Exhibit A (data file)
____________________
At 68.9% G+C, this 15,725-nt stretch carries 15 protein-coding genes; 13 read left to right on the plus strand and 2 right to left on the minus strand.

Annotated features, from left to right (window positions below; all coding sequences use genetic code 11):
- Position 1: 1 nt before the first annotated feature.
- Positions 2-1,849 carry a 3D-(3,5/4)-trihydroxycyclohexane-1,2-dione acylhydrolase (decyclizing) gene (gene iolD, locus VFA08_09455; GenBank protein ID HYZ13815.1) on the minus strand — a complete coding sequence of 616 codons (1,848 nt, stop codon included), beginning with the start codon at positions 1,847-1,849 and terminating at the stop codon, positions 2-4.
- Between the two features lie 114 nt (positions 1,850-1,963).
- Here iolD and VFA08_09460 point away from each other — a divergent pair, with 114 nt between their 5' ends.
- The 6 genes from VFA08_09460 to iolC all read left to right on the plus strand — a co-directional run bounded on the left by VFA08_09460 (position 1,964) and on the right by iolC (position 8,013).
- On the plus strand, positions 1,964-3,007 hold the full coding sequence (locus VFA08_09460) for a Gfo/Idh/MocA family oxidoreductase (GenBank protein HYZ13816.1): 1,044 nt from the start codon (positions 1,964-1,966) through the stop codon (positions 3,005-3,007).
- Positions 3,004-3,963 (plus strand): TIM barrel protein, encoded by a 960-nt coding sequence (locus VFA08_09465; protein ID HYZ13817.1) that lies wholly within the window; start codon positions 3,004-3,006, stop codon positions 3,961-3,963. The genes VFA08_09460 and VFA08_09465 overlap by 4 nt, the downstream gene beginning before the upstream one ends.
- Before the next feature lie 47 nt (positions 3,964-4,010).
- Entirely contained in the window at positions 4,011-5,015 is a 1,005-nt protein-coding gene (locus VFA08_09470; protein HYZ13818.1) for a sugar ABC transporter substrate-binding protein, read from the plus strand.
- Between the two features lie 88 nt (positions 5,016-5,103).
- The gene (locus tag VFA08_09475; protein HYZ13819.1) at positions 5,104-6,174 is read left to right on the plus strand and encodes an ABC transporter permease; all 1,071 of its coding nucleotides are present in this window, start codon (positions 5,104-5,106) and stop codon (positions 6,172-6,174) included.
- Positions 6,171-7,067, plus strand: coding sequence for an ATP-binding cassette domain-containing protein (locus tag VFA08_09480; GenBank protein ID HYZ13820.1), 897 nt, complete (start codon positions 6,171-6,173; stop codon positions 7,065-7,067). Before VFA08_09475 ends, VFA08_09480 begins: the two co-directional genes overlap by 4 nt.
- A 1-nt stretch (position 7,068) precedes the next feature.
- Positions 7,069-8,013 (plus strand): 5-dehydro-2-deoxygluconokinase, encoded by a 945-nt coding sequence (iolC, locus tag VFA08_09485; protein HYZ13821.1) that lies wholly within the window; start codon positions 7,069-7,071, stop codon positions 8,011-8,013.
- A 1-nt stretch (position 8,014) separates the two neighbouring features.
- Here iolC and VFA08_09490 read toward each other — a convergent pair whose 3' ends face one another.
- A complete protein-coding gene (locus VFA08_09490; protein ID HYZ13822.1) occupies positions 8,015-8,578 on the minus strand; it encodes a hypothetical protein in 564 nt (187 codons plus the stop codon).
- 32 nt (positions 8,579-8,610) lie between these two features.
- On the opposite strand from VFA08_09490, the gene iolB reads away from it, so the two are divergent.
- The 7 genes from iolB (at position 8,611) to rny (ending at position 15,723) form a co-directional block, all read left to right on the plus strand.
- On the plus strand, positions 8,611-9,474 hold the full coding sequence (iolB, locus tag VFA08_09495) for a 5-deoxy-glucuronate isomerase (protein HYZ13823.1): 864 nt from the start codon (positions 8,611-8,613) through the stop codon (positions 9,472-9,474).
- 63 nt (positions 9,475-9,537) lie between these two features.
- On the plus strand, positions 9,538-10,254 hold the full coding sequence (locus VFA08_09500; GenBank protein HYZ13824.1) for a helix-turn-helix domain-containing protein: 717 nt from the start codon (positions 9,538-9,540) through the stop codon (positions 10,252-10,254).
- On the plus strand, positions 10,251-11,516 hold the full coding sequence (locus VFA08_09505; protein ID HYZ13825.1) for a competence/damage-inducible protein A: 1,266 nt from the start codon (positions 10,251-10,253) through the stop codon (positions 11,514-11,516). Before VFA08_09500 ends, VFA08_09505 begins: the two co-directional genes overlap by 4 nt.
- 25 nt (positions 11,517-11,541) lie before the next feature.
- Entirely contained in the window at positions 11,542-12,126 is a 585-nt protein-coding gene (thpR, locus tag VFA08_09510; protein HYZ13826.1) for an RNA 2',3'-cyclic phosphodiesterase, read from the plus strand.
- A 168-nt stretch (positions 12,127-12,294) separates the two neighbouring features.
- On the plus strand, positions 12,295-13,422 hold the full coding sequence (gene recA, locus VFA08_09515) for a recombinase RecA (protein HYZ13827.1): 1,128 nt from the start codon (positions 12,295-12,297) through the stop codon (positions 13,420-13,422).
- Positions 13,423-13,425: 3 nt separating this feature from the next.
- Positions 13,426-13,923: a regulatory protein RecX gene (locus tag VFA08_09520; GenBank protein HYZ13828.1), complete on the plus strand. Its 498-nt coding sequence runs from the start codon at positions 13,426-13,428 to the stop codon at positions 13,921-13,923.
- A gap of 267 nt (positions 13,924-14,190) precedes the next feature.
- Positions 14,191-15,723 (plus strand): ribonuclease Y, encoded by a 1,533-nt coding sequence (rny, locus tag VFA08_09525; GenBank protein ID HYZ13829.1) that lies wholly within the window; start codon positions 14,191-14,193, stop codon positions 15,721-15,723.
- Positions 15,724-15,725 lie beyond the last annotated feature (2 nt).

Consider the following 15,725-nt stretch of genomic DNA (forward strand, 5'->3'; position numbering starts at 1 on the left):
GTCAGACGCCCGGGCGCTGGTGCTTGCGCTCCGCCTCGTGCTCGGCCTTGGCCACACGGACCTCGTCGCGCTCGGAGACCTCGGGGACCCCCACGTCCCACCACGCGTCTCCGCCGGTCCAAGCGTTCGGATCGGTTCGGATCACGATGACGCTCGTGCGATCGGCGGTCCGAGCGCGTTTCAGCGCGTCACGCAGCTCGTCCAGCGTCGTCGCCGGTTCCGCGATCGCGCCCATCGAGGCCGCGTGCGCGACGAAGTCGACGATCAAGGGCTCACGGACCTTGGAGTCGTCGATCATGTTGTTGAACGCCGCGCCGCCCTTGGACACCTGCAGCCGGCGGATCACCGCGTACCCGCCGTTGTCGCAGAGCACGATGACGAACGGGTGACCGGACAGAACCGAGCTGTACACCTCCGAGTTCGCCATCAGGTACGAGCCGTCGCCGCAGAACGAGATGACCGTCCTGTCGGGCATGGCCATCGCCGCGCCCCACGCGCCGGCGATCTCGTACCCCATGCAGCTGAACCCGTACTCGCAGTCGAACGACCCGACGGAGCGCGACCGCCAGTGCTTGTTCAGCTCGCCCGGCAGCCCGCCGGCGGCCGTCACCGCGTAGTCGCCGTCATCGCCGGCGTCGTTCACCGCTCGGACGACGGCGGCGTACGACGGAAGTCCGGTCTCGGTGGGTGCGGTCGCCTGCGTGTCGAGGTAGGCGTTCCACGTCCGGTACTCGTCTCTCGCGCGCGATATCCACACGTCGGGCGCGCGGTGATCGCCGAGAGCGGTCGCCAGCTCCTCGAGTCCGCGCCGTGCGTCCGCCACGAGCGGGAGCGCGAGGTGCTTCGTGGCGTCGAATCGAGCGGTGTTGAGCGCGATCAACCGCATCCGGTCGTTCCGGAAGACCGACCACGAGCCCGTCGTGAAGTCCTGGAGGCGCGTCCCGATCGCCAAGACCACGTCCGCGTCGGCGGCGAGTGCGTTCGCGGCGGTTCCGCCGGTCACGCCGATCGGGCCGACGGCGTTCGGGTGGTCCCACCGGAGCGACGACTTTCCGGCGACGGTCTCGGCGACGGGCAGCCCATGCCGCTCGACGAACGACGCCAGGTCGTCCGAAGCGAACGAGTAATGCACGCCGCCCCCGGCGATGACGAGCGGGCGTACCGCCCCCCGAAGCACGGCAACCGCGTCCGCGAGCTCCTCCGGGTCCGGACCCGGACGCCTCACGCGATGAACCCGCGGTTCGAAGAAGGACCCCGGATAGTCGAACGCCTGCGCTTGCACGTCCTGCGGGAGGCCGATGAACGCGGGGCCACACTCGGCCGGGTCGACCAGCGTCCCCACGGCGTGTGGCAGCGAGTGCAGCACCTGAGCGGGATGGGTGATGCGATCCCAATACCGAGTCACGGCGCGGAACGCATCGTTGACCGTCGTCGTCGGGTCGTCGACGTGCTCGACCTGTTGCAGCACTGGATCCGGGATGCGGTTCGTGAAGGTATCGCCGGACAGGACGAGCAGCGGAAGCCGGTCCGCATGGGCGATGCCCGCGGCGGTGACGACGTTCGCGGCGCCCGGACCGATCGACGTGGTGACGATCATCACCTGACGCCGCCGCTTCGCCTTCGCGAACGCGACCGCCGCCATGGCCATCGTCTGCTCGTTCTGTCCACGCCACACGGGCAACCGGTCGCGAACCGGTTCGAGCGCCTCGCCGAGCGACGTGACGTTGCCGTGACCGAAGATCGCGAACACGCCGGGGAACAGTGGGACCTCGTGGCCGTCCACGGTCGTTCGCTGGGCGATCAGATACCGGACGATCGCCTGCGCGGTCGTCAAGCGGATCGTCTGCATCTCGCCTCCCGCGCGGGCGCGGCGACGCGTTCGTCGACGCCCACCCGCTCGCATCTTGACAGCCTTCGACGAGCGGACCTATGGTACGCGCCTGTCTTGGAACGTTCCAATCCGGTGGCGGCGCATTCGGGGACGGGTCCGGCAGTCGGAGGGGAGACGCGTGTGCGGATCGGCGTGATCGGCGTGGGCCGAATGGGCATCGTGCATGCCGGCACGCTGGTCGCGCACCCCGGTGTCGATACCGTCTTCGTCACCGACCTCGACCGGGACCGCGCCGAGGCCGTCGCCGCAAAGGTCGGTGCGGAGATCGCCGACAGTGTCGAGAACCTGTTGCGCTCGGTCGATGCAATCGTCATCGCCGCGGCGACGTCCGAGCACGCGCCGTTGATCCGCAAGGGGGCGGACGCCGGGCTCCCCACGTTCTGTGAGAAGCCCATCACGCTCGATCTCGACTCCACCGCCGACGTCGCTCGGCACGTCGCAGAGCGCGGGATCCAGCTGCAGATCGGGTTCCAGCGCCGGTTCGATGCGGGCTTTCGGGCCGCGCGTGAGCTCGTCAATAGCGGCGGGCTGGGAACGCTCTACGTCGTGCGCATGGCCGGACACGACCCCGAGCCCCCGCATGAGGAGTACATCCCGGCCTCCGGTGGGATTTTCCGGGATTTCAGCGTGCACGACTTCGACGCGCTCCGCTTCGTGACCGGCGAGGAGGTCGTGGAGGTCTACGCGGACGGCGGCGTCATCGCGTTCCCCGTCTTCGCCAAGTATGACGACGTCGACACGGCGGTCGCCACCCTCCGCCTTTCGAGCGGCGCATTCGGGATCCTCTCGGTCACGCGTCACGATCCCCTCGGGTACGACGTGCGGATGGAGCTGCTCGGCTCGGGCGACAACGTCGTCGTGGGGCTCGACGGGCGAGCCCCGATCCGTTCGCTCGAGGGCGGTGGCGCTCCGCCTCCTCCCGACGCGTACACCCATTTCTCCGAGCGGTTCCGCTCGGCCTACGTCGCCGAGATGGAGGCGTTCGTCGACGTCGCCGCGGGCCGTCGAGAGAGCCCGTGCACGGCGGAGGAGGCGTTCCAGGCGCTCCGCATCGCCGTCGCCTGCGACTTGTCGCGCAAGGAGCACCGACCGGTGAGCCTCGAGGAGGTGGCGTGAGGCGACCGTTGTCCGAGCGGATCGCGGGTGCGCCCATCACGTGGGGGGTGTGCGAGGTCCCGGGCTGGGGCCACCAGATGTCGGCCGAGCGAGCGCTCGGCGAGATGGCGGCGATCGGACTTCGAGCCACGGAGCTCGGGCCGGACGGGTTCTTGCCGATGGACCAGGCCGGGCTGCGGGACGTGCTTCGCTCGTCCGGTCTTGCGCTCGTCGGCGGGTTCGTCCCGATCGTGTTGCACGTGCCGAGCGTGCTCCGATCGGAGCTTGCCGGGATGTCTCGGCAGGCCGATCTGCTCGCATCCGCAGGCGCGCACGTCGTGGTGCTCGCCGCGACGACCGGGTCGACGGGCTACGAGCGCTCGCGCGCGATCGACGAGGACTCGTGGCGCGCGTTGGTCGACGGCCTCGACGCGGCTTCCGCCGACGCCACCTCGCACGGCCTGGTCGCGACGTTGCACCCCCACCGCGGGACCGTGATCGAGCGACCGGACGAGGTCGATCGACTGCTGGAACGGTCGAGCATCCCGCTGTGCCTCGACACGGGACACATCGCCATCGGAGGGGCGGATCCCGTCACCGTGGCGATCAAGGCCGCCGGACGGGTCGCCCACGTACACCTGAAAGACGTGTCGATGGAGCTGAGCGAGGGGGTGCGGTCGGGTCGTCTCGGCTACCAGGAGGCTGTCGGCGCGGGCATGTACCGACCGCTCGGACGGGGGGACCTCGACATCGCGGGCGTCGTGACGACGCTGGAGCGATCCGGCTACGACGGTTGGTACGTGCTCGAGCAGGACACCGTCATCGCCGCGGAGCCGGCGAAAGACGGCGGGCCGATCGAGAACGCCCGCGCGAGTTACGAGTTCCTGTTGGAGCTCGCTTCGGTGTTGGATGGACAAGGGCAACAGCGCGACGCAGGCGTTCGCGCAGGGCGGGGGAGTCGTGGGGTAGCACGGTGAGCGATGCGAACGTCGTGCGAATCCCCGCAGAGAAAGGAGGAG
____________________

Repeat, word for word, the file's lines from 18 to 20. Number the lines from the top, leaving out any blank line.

- Here iolC and VFA08_09490 read toward each other — a convergent pair whose 3' ends face one another.
- A complete protein-coding gene (locus VFA08_09490; protein ID HYZ13822.1) occupies positions 8,015-8,578 on the minus strand; it encodes a hypothetical protein in 564 nt (187 codons plus the stop codon).
- 32 nt (positions 8,579-8,610) lie between these two features.